“You get tax breaks now with a 401 (k) or traditional IRA, but with a Roth IRA you get tax breaks later,” she said. “So I think, ‘Okay, I have my match at work. Let me take care of Wanda. Let me maximize my Roth IRA, because although I don’t tax-relieve in the beginning, I will, when I’m Wanda’s age, be able to withdraw money and growth without taxes. ‘”

“I think to myself,‘ Do I want a tax deduction now for Tiffany, who is able to work and is young, or do I want Wanda to get a tax deduction like, ‘Girl, don’t work on it here at 80,’ ”Aliche added.

2. Share and save money.

Aliche advises women to “save like a squirrel” by splitting their money before it even hits their checking account.

MORE: COVID-19 pandemic shifts gender parity back nearly 4 decades, report says

“I want you to go to yours [human resources] go to your payroll department and say, ‘Instead of putting all my money in my checking account, could you also put my money in my savings account,’ ”she said, explaining that adding a direct deposit to your savings account will allow will give you money “without worrying about being disciplined”.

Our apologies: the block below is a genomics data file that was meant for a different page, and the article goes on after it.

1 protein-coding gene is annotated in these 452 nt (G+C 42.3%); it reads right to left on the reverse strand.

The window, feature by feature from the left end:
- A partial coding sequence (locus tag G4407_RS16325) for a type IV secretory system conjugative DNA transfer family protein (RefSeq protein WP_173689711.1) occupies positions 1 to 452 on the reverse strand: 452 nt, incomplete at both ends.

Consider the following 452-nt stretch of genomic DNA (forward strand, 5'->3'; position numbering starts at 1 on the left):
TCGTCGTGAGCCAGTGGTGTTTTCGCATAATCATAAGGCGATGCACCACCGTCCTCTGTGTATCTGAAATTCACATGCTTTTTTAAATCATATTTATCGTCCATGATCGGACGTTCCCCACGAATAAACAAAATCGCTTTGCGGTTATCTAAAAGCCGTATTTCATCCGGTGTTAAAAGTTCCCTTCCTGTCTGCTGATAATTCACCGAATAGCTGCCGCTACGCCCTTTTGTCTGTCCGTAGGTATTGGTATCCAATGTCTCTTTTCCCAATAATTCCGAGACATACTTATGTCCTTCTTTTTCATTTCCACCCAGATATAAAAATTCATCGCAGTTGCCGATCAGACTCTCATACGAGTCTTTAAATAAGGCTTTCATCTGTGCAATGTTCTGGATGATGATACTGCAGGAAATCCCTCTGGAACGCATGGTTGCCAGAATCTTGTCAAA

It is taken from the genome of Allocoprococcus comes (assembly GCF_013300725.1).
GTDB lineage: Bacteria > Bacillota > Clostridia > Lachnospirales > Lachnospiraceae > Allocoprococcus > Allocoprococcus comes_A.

“And make sure the savings account is an online savings account because it makes it inconvenient,” Aliche added. “Unpleasant money is saved.”

3. Be strategic after filing taxes.

If you owe money after filing taxes, Aliche recommends that you consider an appointment with an accountant to make sure you paid your taxes correctly.

If you have submitted the documentation correctly and if you cannot afford to pay the debt, an accountant can help you agree on a payment plan, according to Aliche.

If your money is refunded, Aliche said take a good look at where you are before you automatically spend or invest the money.

“Take care of your health and safety bills first and foremost. Don’t put them on anything other than things that maintain your health and safety,” she said. “You need food and a safe place to live. Make sure it’s a priority.”

If you need your immediate expenses, Aliche said then make sure to fund your emergency fund.

How much you will save in the emergency fund depends on what business you are in and how quickly you can change your income or get another job, according to Aliche. It recommends savings of at least three months cost.